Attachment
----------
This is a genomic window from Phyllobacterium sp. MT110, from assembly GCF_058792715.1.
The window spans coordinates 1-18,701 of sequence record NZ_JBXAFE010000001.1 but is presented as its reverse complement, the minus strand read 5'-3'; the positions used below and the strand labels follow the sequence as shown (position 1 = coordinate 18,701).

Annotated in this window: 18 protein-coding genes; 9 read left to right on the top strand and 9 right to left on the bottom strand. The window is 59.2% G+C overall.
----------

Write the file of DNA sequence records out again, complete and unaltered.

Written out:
This is a genomic window from Phyllobacterium sp. MT110, from assembly GCF_058792715.1.
The window spans coordinates 1-18,701 of sequence record NZ_JBXAFE010000001.1 but is presented as its reverse complement, the minus strand read 5'-3'; the positions used below and the strand labels follow the sequence as shown (position 1 = coordinate 18,701).

Annotated in this window: 18 protein-coding genes; 9 read left to right on the top strand and 9 right to left on the bottom strand. The window is 59.2% G+C overall.